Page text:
With worker burnout on the rise, support for shorter workweek grows: survey
Arlington, VA — Around half of U.S. workers are burned out, and more than 4 out of 5 believe a four-day workweek would lessen the feeling, results of a recent survey show.
On behalf of management consulting firm Eagle Hill Consulting, market research company Ipsos surveyed a random sample of more than 1,000 U.S. workers in August. Results show that 53% of the respondents said they’re burned out at work. Around half of the respondents indicated the COVID-19 pandemic has caused them to reevaluate their career and life.
Workload was cited as the top cause for burnout (52%), followed by lack of communication (44%), balancing work and personal life (35%), and time pressures (32%).
A third of the respondents said they plan to leave their employer in the next year – up from 29% in May and 26% in November 2020. However, roughly 2 out of 3 respondents said they value their employer more now than when the pandemic began.
When asked about ways to reduce burnout, 84% of the respondents pointed to increased flexibility, and 83% suggested a four-day workweek.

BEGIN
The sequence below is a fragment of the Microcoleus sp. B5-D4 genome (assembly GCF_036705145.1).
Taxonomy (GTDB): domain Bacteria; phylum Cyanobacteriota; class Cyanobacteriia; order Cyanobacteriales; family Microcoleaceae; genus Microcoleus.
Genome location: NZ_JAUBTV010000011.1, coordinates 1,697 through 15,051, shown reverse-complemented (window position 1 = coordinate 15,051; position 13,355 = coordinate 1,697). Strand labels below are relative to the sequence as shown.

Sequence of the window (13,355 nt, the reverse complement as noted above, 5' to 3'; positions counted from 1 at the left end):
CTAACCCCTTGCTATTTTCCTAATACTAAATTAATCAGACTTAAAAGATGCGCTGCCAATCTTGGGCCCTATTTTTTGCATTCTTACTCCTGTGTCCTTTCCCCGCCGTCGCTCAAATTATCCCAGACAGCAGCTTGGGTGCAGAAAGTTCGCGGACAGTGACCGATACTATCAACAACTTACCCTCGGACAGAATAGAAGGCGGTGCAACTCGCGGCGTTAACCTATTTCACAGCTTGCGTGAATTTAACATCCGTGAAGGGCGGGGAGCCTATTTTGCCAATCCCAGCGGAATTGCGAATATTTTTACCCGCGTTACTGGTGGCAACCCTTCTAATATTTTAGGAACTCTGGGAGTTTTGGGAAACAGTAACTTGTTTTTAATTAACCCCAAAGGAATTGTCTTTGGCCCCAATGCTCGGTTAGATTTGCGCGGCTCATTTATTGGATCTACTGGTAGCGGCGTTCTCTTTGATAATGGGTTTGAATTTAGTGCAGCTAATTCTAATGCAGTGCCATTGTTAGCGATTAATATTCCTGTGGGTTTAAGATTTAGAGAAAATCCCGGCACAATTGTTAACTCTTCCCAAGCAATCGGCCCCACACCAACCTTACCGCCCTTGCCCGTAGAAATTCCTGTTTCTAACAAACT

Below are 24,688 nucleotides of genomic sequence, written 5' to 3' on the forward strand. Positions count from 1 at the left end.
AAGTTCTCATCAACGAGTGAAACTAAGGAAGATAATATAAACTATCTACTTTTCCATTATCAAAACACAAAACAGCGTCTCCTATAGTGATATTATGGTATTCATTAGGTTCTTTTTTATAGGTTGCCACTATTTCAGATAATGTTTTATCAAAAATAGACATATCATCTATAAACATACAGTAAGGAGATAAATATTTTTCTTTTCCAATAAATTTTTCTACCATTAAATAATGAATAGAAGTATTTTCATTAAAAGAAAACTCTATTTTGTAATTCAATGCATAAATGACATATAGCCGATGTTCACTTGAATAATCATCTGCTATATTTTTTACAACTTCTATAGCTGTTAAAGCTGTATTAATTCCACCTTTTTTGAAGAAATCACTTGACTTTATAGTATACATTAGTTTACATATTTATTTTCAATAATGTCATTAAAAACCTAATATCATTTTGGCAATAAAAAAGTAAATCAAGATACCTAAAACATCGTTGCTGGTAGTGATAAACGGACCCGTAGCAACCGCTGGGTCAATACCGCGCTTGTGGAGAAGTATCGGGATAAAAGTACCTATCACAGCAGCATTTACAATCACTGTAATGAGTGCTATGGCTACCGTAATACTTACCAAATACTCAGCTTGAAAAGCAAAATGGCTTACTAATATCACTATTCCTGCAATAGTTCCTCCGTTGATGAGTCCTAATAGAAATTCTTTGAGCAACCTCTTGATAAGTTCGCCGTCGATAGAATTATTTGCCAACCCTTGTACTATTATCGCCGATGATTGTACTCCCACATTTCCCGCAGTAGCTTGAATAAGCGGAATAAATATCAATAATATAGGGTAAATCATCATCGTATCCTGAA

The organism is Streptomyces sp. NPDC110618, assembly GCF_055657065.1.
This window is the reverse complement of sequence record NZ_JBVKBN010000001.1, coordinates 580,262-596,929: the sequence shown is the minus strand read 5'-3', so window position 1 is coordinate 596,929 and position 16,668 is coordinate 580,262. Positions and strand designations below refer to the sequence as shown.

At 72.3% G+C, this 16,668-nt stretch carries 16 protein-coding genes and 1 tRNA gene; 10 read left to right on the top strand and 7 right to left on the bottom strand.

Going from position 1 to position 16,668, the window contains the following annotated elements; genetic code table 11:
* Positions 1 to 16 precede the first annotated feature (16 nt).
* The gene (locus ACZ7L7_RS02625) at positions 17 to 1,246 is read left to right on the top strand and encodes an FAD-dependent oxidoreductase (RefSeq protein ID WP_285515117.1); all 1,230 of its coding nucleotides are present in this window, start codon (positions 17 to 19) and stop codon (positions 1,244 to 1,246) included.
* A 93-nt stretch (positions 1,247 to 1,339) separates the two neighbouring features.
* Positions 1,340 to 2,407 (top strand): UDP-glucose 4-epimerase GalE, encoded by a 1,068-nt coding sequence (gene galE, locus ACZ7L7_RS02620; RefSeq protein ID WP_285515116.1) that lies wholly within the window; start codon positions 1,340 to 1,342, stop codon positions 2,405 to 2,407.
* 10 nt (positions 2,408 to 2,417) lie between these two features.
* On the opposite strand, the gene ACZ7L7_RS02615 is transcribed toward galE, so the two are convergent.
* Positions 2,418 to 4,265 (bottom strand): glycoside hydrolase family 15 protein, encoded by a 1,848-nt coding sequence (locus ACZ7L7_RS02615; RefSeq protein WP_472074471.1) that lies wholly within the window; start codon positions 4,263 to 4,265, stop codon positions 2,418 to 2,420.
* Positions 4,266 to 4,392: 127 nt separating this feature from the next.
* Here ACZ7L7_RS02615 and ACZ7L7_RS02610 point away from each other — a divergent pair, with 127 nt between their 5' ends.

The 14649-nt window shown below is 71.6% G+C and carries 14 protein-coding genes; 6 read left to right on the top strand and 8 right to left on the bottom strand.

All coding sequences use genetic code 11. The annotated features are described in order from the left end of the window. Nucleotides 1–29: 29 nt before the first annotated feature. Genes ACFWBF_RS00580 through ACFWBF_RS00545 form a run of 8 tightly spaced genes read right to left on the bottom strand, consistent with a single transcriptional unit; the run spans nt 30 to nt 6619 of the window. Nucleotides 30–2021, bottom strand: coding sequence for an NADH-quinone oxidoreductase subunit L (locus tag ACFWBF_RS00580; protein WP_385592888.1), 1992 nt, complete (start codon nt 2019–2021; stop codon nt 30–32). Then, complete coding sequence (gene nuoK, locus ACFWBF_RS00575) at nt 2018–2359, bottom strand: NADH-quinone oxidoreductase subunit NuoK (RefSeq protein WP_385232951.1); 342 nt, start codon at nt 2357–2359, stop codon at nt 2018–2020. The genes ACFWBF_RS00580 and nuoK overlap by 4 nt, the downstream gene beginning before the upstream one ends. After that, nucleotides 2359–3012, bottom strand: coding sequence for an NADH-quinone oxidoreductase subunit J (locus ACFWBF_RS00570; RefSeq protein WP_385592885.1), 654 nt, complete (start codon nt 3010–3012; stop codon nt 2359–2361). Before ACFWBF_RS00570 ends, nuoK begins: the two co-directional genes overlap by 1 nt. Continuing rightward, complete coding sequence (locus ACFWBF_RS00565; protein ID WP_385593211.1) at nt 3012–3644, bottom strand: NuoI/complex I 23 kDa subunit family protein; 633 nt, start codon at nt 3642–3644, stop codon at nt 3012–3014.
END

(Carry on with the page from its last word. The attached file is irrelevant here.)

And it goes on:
“Employee burnout was simmering even before the pandemic, and now it’s boiled over for more than half of workers,” Eagle Hill President and CEO Melissa Jezior said in a press release. “It’s simply an unsustainable situation for a business when burnout is rising and the labor shortage continues. This means leaders must fully understand what is working and what isn’t for employees, and then collaborate on specific solutions that will work for an organization’s business strategy and the workforce.
“It’s complicated because there isn’t a one-size-fits-all approach. For example, a four-day workweek may work well for some businesses, but it’s impossible for others.”
On July 27, Rep. Mark Takano (D-CA) introduced legislation that would reduce the standard 40-hour workweek to 32 hours. H.R. 4728 hasn’t advanced out of the House Education and Labor Committee.